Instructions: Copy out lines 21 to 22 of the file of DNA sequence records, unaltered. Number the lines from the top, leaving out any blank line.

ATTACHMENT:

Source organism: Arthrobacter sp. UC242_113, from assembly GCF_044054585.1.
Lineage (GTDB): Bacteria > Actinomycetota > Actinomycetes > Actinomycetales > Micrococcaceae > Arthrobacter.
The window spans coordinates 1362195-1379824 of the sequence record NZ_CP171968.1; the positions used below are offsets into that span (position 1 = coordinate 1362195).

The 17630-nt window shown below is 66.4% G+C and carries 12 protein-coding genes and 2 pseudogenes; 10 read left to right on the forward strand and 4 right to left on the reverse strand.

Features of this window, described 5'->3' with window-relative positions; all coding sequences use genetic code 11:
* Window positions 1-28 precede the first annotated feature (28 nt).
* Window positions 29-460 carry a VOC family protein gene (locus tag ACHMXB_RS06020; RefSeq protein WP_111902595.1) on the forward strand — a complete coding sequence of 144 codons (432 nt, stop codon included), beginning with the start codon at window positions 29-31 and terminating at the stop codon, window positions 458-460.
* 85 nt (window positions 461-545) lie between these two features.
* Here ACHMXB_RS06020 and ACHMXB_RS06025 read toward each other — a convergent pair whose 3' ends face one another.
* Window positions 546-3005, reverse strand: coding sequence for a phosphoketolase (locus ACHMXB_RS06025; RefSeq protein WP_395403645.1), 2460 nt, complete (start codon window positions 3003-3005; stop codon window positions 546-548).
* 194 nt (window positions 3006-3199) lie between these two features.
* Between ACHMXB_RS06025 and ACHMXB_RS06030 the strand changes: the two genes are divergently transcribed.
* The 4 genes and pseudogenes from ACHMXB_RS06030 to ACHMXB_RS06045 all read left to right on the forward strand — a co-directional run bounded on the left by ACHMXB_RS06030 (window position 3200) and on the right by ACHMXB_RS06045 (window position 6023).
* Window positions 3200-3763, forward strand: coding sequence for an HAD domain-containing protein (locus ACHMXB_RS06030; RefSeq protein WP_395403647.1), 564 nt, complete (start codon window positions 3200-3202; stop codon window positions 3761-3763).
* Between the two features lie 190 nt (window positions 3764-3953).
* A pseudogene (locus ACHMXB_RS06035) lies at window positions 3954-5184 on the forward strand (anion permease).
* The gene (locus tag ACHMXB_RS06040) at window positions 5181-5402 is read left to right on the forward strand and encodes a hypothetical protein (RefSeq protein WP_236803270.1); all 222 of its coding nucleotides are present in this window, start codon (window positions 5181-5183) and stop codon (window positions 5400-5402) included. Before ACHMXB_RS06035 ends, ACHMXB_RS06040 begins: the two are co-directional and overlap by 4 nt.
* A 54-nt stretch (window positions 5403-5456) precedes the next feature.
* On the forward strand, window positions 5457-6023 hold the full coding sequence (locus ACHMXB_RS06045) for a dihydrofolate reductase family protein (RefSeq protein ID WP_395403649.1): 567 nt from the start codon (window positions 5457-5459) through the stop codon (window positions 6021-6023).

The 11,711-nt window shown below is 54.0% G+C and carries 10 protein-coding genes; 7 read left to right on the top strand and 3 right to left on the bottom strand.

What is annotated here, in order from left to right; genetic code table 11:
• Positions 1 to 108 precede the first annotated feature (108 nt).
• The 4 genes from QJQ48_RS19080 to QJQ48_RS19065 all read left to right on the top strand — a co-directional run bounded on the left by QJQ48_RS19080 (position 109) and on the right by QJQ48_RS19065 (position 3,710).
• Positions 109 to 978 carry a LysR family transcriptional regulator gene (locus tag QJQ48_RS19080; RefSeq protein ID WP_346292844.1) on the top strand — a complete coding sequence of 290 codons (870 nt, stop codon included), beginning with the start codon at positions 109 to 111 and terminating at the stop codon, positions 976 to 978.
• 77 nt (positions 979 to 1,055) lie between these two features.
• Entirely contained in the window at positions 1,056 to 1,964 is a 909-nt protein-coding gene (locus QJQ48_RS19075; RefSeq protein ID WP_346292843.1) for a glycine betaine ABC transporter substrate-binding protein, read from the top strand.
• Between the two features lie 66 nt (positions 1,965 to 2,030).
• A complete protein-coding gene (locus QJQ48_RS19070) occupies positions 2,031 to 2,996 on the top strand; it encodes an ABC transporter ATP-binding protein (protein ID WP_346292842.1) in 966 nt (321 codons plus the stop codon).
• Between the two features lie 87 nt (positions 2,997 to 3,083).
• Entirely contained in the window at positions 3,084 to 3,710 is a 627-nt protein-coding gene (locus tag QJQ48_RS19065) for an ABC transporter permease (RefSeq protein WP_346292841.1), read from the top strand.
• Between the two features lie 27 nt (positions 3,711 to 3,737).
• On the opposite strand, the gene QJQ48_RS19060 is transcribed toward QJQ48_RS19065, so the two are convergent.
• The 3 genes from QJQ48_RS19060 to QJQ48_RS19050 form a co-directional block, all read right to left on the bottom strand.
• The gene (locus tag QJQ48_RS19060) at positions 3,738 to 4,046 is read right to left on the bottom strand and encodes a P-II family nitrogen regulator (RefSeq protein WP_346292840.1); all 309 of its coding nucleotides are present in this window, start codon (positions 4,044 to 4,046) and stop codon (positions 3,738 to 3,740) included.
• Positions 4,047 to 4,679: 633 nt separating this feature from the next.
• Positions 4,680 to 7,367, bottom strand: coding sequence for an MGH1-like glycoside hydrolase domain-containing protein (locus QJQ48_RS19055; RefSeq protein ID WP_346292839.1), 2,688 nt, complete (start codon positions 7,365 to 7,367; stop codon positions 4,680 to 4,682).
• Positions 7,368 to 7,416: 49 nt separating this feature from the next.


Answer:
What is annotated here, in order from left to right; genetic code table 11:
• Positions 1 to 108 precede the first annotated feature (108 nt).